Kubotek does CAD stuff, right? Walking into the Kubotek offices out in Marlborough MA, that certainly was my impression. But some two hours later, I left with a different one. Don’t get me wrong. They’re not launching a PLM product or anything. But their ECO Manager is far more oriented towards processes and procedures than …

Kubotek’s ECO Manager: A Usable Difference Report? Read More »

Kubotek’s ECO Manager: A Usable Difference Report?

iStock_000016599723SmallKubotek does CAD stuff, right?

Walking into the Kubotek offices out in Marlborough MA, that certainly was my impression. But some two hours later, I left with a different one. Don’t get me wrong. They’re not launching a PLM product or anything. But their ECO Manager is far more oriented towards processes and procedures than creating 3D models. And that’s a good thing.

In this blog post, I’ll walk through the software product’s background as well as the capabilities it provides. After that, I’ll add a little commentary and analysis to let you know what I think it all means.

Background

Back in April 2010, Kubotek announced the availability of the 9th version of their Validation Tool (Press Release), an upgrade to their tools to identify differences in CAD models that has been available since 2005. The in July 2010, they also announced the availability of their ECO Manager Suite (Press Release) which is composed of three pieces of software. ECO Manager and ECO Navigator are desktop software applications. ECO Server is a server-side piece of software.

Capabilities Provided

With a title like ECO Manager, the product certainly sounds like it’s process oriented. After seeing it, at least in my mind, there are four main categories of capabilities this tool set provides.

Identifying Granular Differences

As with the Validation Tool, the ECO Manager let’s you visualize differences between two models. Of course that includes geometric topological differences. But it also includes non-geometric stuff too like PMI and GD&T annotations. The differences are shown both on the model and in a textual list in a corresponding color coded fashion. That means when you select a geometric difference on the model, it highlights in the list and vice versa. Also, as you let your mouse travel over differences, the details of that difference, such as different values, will show in a small pop-up. This difference comparison can be run on models from Pro/ENGINEER, NX, Solid Edge, Catia, Solidworks, STEP, IGES or a whole host of others. They could even be from two different systems.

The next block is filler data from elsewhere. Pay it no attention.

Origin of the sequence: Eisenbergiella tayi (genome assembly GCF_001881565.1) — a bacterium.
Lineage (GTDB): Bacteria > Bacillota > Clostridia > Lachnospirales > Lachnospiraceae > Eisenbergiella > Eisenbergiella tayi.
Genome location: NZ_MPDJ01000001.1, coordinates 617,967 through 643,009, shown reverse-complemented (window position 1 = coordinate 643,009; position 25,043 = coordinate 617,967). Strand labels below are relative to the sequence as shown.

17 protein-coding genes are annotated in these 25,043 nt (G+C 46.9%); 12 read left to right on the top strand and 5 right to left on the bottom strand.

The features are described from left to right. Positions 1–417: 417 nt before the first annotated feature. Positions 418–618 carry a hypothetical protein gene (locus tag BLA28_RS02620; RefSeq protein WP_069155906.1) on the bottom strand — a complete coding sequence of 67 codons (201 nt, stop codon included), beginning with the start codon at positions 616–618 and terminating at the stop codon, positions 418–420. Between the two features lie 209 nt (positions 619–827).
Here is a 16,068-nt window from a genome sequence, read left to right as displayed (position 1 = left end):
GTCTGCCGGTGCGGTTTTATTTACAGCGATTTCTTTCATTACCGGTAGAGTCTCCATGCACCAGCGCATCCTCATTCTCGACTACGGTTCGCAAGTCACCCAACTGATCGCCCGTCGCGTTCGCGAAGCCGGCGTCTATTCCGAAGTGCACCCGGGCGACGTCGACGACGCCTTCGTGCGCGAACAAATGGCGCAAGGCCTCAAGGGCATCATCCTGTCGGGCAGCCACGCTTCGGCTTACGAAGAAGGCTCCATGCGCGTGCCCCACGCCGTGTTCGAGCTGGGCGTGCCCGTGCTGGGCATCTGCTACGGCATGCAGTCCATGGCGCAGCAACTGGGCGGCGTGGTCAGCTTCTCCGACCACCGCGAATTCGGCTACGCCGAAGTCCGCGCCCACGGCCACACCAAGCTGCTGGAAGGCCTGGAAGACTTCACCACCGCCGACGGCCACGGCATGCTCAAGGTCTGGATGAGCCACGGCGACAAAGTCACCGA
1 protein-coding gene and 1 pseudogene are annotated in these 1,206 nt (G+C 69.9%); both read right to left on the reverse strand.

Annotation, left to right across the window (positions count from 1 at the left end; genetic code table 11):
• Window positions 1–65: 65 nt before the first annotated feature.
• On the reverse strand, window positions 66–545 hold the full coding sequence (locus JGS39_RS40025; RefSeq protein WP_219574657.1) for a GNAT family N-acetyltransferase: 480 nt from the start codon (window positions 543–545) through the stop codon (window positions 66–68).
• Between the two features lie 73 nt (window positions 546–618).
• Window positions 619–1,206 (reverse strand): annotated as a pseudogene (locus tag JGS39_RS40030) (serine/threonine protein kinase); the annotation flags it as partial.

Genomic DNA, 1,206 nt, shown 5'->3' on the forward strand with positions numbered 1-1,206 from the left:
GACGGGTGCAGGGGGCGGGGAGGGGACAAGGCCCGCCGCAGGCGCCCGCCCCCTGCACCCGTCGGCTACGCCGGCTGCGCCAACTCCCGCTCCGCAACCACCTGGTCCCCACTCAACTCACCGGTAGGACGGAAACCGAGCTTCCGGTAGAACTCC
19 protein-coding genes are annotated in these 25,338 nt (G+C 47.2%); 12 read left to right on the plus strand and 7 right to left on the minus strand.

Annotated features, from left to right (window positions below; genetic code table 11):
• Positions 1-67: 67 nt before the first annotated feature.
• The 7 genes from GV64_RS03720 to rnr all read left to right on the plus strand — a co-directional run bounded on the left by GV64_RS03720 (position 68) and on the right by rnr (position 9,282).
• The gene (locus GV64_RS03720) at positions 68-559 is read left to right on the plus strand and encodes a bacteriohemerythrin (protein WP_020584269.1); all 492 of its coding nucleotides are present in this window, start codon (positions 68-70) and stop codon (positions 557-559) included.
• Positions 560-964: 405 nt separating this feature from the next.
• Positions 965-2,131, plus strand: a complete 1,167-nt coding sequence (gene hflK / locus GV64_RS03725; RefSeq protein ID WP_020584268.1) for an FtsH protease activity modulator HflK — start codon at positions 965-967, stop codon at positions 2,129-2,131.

Organizing The Differences

After you have the differences between the models shown, you can then organize them in the ECO Manager. Remember how they are shown in a list? Well, you can actually organize them from there. You can create folders and drag and drop individual difference in the list into those folders. Or you can create a selection from a drawn loop or geometric proximity or inference as another grouping. Overall, it looks, acts and feels like a tree structure.